Thursday, October 27, 2005

Up next ...

Harriet Miers should not have been subjected to this. But she showed class and dignity (and a good deal more sense than her boss) by withdrawing. Now, the Bush administration has to show it learned from the debacle. While the president reportedly loves to surprise people, being overly clever here by picking another stealth nominee (or a White House insider who's a cipher to the outside world) would neither mollify his supporters -- nor promote an independent judiciary, which will have an impact on Americans long past 2009.

It's just plain sad to see Chuck Schumer and other Democrats blame the Miers withdrawal on the vast right wing conspiracy, or to see Dianne Feinstein (who's sadly becoming more of a party hack as the years drift by) play the sexism card. Miers had few champions, because she clearly was not qualified for the job. It's not her fault; she specialized in the administrative side of law, not the theoretical. Still, it's gonna be fun to watch the Democrats and their special-interest puppet masters squirm if Bush selects a successor for Sandra Day O'Connor that draws unity from conservatives and libertarians.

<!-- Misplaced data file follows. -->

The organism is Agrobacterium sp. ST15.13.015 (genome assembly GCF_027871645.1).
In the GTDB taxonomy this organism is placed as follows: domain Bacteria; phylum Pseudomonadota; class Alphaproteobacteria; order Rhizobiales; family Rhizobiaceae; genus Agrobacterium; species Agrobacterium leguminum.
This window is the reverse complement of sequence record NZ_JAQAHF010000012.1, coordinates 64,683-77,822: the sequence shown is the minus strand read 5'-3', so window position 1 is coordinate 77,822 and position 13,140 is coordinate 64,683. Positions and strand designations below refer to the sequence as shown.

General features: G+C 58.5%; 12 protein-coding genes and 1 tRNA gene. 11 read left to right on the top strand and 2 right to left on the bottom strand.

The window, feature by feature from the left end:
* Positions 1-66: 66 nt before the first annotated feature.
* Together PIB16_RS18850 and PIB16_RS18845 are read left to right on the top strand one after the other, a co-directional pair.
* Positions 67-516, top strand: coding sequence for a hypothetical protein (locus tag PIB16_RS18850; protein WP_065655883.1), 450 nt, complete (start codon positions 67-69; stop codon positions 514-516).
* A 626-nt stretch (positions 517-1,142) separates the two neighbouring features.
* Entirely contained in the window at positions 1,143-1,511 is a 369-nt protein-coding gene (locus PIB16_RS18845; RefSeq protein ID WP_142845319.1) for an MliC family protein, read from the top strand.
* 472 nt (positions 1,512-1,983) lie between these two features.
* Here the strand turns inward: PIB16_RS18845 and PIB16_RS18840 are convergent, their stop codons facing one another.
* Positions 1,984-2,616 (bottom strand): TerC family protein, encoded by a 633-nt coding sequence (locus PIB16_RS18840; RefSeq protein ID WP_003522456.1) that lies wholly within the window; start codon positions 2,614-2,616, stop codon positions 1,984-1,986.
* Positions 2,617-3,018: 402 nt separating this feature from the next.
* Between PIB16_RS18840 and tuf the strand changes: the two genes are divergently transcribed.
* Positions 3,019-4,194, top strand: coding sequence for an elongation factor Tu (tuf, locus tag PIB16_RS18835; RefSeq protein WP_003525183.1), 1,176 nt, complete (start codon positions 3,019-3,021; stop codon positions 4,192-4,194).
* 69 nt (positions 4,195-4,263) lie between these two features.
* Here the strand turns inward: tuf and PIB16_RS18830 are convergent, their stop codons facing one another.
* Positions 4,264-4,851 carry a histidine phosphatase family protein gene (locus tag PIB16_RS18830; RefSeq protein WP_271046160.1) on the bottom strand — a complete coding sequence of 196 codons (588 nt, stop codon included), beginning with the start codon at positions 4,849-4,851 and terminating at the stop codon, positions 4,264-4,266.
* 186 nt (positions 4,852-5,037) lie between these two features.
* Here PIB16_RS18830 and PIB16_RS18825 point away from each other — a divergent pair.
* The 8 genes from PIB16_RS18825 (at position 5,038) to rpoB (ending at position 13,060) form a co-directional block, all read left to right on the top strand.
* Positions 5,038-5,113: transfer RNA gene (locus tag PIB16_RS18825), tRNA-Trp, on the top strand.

The silver lining

At Instapundit and The Corner and The Volokh Conspiracy, the mood seems more relief than celebration. And that's a healthy sign -- especially with the NR crowd. It's an indication that speaking expansively, "the right" is perfectly happy complementing the GOP or the Bush administration but not becoming a wholly owned subsidiary of either. The Porkbusters campaign (which has been temporarily stymied but refuses to evaporate) is another example of a movement that's putting principle ahead of personality.

By contrast, Democrats and the left, which are both bereft of ideas and an agenda, and are pinning their hopes on the Clintons. Talk about your cult of personality.

Don't get me wrong. W and his brain trust might be tempted to forge a political dynasty -- word that the White House was compiling what amounted to an enemies list that comprised the public opponents of the Miers pick is certainly not encouraging. But the free-market or conservative movement is much larger than one person or one administration -- and is clearly more grounded in ideas than in the short-term lust for power. Peggy Noonan may be gloomy. But I'm willing to have a sunnier outlook ... if Bush uses this setback as an opportunity to rebuild credibility with his principled supporters -- to dance with who brung him.

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